Local doctors aid other doctors worldwide on COVID-19 response

Coronavirus New Mexico

ALBUQUERQUE, N.M. (KRQE) – Albuquerque doctors are aiding other doctors worldwide on their COVID-19 response from behind their computer screen.

Project ECHO began in 2003 when a local doctor noticed his patient waitlist was eight months long. He started the program to train rural doctors so patients in those places wouldn’t have to travel to places like Albuquerque to get specialty care. Now, the program is exploding due to COVID-19.

Dr. Sanjeev Arora at the University of New Mexico is very familiar with video chatting. “We have been using Zoom now for more than five years,” Dr. Arora said.

The Project ECHO founder has been training other doctors remotely for years on anything from HIV to diabetes. Then, along came COVID. “We essentially had the railroad tracks, but we started driving COVID-19 trains on them,” Dr. Arora said.

Last year, Dr. Arora said they had fewer than 250,000 people tuning into their video chats worldwide. In the last nine months, that number jumped to 750,000 with 14,000 participating from all 33 counties in New Mexico. “Every doctor, nurse, and community health worker in the world was hungry,” Dr. Arora said. “They had no idea what to do.”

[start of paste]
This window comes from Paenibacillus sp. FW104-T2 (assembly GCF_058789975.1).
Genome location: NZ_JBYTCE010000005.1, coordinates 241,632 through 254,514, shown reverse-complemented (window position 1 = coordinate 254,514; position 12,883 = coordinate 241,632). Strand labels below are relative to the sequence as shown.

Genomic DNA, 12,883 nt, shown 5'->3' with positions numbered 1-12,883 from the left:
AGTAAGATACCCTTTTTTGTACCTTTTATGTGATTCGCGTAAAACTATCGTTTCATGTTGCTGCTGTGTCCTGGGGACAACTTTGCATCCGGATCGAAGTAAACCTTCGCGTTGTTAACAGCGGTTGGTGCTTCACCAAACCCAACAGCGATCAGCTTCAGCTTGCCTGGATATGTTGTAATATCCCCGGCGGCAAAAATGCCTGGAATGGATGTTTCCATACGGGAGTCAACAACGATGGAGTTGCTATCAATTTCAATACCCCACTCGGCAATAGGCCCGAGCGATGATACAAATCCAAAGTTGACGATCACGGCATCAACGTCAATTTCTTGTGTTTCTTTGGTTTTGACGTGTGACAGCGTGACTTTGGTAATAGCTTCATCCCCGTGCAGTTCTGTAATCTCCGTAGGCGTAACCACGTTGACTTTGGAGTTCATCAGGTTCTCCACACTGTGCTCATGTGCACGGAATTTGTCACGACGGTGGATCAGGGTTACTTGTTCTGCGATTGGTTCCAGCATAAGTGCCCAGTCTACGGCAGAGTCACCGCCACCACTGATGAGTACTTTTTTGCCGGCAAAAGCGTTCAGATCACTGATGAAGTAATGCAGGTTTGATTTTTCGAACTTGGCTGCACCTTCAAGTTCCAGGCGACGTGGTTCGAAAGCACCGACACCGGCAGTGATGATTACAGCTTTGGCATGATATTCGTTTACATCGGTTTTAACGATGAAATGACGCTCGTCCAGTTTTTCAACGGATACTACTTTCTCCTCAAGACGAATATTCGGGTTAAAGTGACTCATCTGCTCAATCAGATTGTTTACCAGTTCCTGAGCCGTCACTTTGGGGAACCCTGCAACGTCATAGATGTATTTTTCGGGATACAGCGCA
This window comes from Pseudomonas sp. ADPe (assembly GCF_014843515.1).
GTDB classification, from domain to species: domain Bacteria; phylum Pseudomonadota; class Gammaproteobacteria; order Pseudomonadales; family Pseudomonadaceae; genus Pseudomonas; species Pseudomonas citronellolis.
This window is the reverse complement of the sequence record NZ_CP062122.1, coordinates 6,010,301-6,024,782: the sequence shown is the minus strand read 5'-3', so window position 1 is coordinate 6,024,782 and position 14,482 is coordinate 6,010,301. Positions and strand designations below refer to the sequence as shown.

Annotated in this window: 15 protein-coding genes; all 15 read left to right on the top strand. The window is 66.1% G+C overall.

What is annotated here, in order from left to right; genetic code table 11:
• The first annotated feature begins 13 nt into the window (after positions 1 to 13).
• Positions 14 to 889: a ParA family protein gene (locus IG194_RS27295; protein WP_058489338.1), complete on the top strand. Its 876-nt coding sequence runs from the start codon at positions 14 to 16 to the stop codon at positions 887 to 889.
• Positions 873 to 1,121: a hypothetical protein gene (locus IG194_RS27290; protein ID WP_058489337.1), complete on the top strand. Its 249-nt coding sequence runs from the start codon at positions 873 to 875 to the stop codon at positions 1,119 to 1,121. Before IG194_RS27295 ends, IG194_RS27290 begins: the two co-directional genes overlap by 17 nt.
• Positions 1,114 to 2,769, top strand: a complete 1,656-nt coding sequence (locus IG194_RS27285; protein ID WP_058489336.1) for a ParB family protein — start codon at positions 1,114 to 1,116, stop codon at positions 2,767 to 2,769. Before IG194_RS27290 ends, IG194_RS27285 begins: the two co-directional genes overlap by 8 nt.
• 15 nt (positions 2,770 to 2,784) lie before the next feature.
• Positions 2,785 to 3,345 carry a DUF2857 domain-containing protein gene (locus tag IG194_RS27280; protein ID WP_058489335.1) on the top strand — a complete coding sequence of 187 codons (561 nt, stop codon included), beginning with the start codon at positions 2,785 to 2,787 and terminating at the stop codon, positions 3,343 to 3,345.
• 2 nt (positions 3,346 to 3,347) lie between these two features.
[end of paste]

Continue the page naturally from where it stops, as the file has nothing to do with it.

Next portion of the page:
They have these video conferences several times a week with doctors sharing actual cases and problems they are encountering. The biggest questions at first were how doctors should protect themselves, their staff, and patients from COVID. Then, questions transitioned into how doctors can provide virtual care for non-COVID patients and recommendations for ventilator settings and handling new treatments like Remdesivir.

“By mid-August, there had been 23,500 new publications about COVID, and how was a rural doctor or nurse to keep up with it,” Dr. Arora asked. “We took on that role to get the latest information to them.”

He said it is an all-teach-all approach where everyone learns from each other. “Sometimes, academic center doctors like me don’t really understand all the barriers that rural clinicians face and when they bring those barriers, other rural clinicians from other parts of New Mexico help them solve it,” Dr. Arora said.

He said healthcare can be provided anywhere by moving knowledge instead of patients. “We want to help everyone,” Dr. Arora said. “We want to help every single healthcare provider in New Mexico.”

Project ECHO has people joining from 150 countries, using the platform worldwide to train on 100 different diseases. ECHO just received a $237 million contract from the federal government to launch a network for nursing homes nationwide to improve their COVID care.


New Mexico Coronavirus Resource Guide

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